It was a little odd when Peter interrupted the middle of Family Guy Season 16 Episode 13 to tell the audience that Family Guy would return to normal next week.
I have to wonder if that was initially part of the episode or if it was added in because while "V is for Mystery" wasn't nearly as bad as Family Guy Season 16 Episode 12, it still left a lot to be desired.
Was the show trying to assuage its audience?
Maybe Family Guy is just trying out different things to test audience reaction. Perhaps the powers that be think we're all bored with the same old dysfunctional episodes week after week.
Maybe it's the powers that be who are getting bored.
Maybe what the powers that be need to do is cut the cord instead of trying to reinvent the wheel that none of us are interested in watching be reinvented.
It reminds me of Scooby Doo and its different incarnations to appeal to new audiences. It just didn't work. There's nothing like the classic.
The only incarnation that even came close was Be Cool Scooby Doo, and that series was like an homage to the classic because their monsters were very similar to the monsters from the originals.
Stewie and Brian playing Sherlock Holmes and John Watson was interesting. I can't say fun because I'm not that into British mysteries. Many of them are way too dry for my taste.
But Stewie as Sherlock Holmes fits his personality. At least his detailed description of how he solved his mysteries made sense (and consistent with the classic Holmes), unlike the garbage he spewed to the school psychologist on "Send in Stewie, Please."
There were plenty of classic jokes to fit into this "classic" episode.
I especially enjoyed the reference to the Tom Hanks classic movie, "Big" when Stewie and Brian played "Heart and Soul" via the bagpipes stuck in the gut of the dead hooker.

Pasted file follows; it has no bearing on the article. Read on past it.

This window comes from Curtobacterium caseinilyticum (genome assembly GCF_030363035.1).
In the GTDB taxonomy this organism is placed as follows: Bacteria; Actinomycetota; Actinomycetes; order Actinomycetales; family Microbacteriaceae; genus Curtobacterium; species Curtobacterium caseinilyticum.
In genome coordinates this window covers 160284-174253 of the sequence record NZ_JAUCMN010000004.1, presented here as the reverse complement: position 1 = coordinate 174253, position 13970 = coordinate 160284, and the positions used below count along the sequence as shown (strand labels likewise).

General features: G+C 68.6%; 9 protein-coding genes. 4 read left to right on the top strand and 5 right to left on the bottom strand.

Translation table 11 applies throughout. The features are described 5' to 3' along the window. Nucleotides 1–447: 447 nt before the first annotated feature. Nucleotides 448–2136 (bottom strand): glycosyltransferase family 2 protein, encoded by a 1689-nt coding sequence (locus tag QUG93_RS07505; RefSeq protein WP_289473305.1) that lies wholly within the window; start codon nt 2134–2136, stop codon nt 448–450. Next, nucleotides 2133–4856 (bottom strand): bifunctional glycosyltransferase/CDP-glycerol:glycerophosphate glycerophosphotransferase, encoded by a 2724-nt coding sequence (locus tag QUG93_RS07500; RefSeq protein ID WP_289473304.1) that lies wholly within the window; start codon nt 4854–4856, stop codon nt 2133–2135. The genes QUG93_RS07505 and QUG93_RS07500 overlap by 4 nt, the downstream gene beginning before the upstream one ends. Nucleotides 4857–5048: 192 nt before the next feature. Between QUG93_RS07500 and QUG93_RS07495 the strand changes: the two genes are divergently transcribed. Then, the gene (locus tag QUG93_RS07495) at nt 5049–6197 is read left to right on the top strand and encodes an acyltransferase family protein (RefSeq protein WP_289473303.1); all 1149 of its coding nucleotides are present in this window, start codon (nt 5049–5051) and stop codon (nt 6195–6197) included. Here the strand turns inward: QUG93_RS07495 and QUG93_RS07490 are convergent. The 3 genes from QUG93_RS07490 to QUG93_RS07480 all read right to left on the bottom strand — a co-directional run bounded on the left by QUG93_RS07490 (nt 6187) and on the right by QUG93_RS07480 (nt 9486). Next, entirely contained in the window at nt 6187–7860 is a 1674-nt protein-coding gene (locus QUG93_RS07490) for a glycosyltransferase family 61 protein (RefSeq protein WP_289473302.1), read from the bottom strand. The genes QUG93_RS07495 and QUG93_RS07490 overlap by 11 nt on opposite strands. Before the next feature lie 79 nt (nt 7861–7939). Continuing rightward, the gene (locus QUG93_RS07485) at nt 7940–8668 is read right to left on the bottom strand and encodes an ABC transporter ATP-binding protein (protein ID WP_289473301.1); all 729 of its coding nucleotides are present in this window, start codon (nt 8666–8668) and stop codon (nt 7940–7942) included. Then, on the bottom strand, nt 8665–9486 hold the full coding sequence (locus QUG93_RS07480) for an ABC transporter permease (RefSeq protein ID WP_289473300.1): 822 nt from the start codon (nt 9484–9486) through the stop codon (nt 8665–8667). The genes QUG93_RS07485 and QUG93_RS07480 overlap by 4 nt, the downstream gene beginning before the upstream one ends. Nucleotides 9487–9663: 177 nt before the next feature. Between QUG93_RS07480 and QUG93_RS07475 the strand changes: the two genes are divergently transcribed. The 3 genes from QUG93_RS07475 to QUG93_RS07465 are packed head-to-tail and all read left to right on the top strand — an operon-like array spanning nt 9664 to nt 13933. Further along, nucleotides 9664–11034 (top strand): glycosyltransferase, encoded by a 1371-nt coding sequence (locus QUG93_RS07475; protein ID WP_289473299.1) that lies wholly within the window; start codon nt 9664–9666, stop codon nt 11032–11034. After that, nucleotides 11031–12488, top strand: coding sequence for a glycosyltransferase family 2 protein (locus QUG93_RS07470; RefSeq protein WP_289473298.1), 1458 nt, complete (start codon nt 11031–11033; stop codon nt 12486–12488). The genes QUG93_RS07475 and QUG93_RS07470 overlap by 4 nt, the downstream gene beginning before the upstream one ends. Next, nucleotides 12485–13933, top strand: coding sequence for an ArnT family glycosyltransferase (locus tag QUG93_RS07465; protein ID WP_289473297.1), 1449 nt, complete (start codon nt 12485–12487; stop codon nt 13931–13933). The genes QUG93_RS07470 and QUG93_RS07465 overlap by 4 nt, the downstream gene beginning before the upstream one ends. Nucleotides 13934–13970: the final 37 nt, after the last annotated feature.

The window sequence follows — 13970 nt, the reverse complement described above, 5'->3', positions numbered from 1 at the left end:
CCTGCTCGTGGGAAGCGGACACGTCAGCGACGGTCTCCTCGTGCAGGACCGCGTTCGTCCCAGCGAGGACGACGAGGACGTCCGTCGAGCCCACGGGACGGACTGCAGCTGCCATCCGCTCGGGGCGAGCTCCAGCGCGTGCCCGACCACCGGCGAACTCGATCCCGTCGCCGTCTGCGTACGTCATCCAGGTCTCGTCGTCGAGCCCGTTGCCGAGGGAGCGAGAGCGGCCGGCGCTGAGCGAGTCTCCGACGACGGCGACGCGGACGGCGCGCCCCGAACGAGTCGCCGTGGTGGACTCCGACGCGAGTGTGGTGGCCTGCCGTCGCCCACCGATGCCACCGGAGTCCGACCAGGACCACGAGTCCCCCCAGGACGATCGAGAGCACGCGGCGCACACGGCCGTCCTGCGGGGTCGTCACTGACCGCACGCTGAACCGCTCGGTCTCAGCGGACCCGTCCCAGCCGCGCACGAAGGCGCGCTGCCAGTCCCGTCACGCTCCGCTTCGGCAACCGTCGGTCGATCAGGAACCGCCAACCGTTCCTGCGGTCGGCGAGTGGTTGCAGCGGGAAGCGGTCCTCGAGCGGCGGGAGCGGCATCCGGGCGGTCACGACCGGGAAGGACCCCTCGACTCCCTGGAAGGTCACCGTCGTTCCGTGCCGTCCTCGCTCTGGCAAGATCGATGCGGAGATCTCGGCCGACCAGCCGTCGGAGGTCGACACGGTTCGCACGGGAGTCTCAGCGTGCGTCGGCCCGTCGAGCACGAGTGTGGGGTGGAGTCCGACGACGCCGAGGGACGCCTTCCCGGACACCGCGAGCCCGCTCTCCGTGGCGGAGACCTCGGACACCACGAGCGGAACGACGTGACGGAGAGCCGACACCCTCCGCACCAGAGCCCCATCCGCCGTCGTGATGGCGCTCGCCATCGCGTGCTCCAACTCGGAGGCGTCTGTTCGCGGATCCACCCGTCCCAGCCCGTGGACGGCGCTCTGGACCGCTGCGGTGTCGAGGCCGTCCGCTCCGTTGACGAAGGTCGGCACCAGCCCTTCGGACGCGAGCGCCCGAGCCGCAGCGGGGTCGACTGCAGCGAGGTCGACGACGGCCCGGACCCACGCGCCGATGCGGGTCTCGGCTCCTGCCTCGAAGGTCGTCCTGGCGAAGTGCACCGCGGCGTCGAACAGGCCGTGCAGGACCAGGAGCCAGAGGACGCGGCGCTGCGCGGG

And I loved, loved, loved, the whole Love Boat reference. I even snickered at the chimney cleaners bit.
What wasn't funny was Cosby as the court jester. Why even give that guy any attention -- even in the form of a slam on a show like Family Guy?
Why bother going down that road?
Even back in the old days, Stewie was as resourceful as ever. He made a crazy hooker robot that unfortunately was "killed" by Lois, but how come no one noticed that his genius extended beyond solving murders?
I don't know about anyone else, but it was easy to figure out that Lois was the culprit, but who guessed that Peter was, indeed, the Scottish Brute?
Holmes was right when he put Peter away, but Peter was clever to get Lois to do his dirty work so that he would get released from prison. That's a big surprise because Peter is far from being bright, but in a British mystery, even the crazy murderers have brains.
While the story was slow-moving and dry, the opening credit artwork was really fun. My favorite was Stewie holding the magnifying glass and the beam from the sun burning Brian's bottom. I also liked Brian chasing after the bubbles.
I always laugh at Brian because he tries so hard to be a sophisticated "human" but can't escape the fact that underneath it all, he is still a dog. Even when Stewie was operating his robot hooker, instead of being there to witness Constance trying to kill the robot, he was in the alley chasing rats, because, well, that's what dogs do.
We didn't quite get an answer as to why hookers with names starting with "V" were getting killed unless I missed it which is always a possibility because sometimes Family Guy packs so much in it's easy for some stuff to get overlooked.
And to be honest, I don't care what the reason was. "V is for Mystery" may not have been the best episode of Family Guy, but if you look past the dryness of the story, there were many enjoyable parts.
And even if you hated it, you still have to admit that much of the animation was quite beautiful. I wouldn't mind hanging some of those pieces in my TV room.
Over to you guys.
What did you think of "V is for Mystery"? Did you appreciate the AIDS and Cosby jokes? Did you figure out who the killer was? Did you even care?
Hit the comments and share your thoughts!
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Lisa Babick is a staff writer for TV Fanatic. Follow her on Twitter.